What potato to choose
I recently spent three years in Ireland, catching up with relatives. I’ve been back in New Zealand for a little while, and am despairing of finding potatoes that that aren’t slimy and/or waxy to cook. All I want are potatoes that fluff up when steamed, and have, as the Irish say, laughing faces. I did find some Rua, but the process was reminiscent of the man in the pub who knew a friend, and if I met him at midnight behind the warehouse etc, or the “fell off a truck” scenario. Do you have any recommendations?
Thank you, Warren
I love a potato. In fact, during December, we had duck-fat roasted potatoes on the menu at my restaurant Kopapa in London and I have to say that I found myself eating them by the truckload, even when cold, sprinkled with flaky salt and dipped into whatever was nearby and tasty - coriander hazelnut pesto through to tamarind aioli. For them to work successfully though we had to use a starchy/floury potato. If we’d used a waxy potato the effect wouldn’t have been good at all. The reason for this is that we boil them until half cooked, and, being starchy, they begin to break up a little; they’re not as firm as waxy potatoes. We then shake them in a large pot to roughen up their sides and roast in 3cm of duck fat heated to 220C until golden and crunchy, tossing every 10 minutes.
There are three basic types of potatoes and they range from the least starchy (waxy), medium starch (general all rounder) and fully starched up (floury). A higher amount of starch present means less water in the potato and therefore a more fluffy texture — perhaps this is what your Irish mates would call laughing, as they burst open if boiled. My Irish neighbours had Christmas drinks at their house and Siobhan made the most delicious Irish stew just like her mum had taught her. She gently boiled diced beef in water until tender, a few hours, then simply added large rounds of carrot and diced floury potatoes and cooked until the potatoes had broken up and the carrots were cooked. Then she added salt. Nothing else. The starch in the potatoes thickened the stew and therefore added both flavour and texture. Simply brilliant.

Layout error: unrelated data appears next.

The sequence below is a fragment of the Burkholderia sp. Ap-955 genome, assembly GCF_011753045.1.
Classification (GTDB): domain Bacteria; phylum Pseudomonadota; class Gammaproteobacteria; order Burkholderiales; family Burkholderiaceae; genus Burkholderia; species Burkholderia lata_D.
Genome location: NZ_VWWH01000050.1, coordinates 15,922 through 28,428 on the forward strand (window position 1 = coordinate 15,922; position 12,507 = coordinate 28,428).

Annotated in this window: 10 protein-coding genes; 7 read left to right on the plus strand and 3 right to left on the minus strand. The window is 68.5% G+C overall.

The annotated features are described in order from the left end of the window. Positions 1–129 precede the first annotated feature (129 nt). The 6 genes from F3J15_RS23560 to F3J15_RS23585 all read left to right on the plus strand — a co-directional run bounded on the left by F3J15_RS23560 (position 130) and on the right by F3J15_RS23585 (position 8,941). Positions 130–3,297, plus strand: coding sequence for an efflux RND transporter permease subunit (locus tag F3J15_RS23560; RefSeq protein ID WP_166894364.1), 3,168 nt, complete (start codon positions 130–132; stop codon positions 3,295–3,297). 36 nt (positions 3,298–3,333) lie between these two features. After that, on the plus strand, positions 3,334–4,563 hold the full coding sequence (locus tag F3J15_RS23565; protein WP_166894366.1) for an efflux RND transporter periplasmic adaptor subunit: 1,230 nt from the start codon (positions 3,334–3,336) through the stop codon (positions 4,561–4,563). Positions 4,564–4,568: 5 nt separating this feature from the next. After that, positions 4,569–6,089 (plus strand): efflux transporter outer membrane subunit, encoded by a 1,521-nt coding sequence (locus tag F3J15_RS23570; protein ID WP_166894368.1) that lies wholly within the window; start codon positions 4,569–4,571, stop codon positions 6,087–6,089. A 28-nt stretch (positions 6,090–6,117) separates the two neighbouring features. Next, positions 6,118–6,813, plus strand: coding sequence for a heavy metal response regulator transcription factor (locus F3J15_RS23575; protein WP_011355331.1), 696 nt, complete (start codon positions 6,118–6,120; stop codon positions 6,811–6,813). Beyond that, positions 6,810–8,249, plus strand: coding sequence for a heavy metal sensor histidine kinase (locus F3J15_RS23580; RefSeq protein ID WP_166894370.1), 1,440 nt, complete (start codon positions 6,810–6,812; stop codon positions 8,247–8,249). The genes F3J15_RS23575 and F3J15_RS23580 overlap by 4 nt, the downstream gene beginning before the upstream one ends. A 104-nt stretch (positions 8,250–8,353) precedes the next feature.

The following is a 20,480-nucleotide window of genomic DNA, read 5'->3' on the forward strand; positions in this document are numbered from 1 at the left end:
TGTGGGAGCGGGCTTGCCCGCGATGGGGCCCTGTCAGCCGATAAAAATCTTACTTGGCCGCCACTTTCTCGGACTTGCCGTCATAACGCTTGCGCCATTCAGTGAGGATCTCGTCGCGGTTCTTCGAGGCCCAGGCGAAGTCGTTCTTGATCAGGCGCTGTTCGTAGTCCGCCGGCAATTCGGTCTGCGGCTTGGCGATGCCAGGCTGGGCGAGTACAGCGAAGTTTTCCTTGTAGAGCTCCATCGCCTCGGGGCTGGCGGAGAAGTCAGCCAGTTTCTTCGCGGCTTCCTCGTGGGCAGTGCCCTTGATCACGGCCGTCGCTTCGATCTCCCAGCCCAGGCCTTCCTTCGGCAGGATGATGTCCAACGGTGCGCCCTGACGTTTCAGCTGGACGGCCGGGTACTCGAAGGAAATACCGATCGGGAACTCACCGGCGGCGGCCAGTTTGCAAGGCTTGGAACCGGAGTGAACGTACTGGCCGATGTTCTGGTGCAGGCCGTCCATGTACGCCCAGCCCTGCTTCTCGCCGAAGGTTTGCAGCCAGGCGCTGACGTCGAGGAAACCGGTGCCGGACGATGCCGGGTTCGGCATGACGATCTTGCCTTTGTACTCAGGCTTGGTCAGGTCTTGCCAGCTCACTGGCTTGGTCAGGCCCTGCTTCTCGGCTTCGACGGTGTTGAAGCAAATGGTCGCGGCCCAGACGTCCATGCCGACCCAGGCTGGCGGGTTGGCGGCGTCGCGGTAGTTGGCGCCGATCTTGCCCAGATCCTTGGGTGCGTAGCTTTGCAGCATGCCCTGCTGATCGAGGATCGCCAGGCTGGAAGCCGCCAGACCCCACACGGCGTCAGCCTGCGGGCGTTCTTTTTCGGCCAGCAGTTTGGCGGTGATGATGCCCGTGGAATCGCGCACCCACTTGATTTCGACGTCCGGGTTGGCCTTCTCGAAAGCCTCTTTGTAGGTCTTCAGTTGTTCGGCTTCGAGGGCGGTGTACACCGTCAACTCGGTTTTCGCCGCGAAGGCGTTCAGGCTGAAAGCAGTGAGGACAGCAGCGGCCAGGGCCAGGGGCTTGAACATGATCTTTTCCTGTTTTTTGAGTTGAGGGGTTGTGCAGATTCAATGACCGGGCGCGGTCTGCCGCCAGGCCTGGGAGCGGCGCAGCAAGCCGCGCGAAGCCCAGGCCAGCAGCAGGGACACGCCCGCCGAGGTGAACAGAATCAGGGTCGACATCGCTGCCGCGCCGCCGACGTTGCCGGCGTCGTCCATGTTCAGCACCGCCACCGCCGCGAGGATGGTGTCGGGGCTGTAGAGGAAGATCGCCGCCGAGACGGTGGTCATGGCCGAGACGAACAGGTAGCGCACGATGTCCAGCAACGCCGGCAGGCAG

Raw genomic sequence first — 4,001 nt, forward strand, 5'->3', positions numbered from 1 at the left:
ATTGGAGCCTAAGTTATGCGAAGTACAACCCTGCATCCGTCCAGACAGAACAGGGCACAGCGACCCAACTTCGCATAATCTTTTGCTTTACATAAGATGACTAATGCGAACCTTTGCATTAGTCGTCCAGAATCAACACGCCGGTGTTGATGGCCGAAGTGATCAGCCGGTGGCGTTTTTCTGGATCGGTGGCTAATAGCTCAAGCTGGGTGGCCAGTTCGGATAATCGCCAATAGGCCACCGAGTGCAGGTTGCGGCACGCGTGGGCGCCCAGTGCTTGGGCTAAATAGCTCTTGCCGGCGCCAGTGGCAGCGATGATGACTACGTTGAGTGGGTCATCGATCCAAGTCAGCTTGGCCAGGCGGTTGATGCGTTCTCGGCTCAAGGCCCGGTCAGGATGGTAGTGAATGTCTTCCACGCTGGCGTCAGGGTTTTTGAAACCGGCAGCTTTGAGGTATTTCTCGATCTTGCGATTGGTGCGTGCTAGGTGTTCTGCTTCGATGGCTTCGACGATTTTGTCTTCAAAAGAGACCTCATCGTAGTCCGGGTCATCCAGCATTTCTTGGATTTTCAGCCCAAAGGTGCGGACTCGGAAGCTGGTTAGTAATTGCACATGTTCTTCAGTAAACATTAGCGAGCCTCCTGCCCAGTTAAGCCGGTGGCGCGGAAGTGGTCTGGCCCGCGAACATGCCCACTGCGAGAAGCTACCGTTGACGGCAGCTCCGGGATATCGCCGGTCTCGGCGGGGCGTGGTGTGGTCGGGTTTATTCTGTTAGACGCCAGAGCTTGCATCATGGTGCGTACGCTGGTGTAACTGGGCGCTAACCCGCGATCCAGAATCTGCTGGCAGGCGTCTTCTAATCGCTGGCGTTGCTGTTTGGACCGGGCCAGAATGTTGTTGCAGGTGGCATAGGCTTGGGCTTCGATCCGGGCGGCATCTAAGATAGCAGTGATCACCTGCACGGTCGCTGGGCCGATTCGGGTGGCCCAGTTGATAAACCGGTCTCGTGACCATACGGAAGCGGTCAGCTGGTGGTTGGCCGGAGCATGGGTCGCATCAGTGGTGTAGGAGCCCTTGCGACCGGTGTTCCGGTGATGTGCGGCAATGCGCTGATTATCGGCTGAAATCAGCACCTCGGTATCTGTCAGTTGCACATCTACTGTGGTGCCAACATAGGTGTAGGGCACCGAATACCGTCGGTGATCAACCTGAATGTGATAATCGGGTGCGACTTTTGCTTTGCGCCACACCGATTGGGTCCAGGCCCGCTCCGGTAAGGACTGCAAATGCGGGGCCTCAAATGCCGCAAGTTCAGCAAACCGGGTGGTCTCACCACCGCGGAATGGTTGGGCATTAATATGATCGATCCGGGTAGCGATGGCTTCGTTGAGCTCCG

However, and perhaps surprisingly, potato varieties can differ from region to region and at differing times of the year. A dry growing season will mean less water will have been absorbed by the spuds and so they’ll be more floury than those grown in a wet season. A variety grown in wet Southland will definitely be different from the same variety grown in sandy soiled Whanganui for example. The other determining factor will be how long the potatoes have been stored. Ilam hardy is a terrific roasting and chip-making potato, but when harvested during a wet season they’ll be more waxy when just pulled out of the ground and be terrific used in salads or as boiled spuds. It’s only as they sit in your cupboard — ideally in a paper bag — that their starches begin to develop to what we’re more familiar with. If left in the ground longer and in a dryer season, they’ll be as you’re used to. So the age, variety and where your potato was harvested canmake a huge difference as to how you should use it; this is when you need to depend on your local vege shop or supermarket to give you the right information.
New Zealand has many varieties grown all over the country with several regional and localised favourites. Rua is a traditional winter variety that Potatoes New Zealand assure us is available nationally in supermarkets from May to August. Here are some of the more common varieties:
- Waxy to be used for boiling or salads when you want them to hold their shape: nadine, jersey benne, red king edward, draga or frisia.
- All Rounders that can bridge the gap between the two styles and therefore be boiled or roasted: rua, desiree, maris anchor, moonlight or karaka.
- Floury are the best to use formashing, chipping, roasting, gratins and forwedges: ilam hardy, agria, fianna, marabel, and red rascal.
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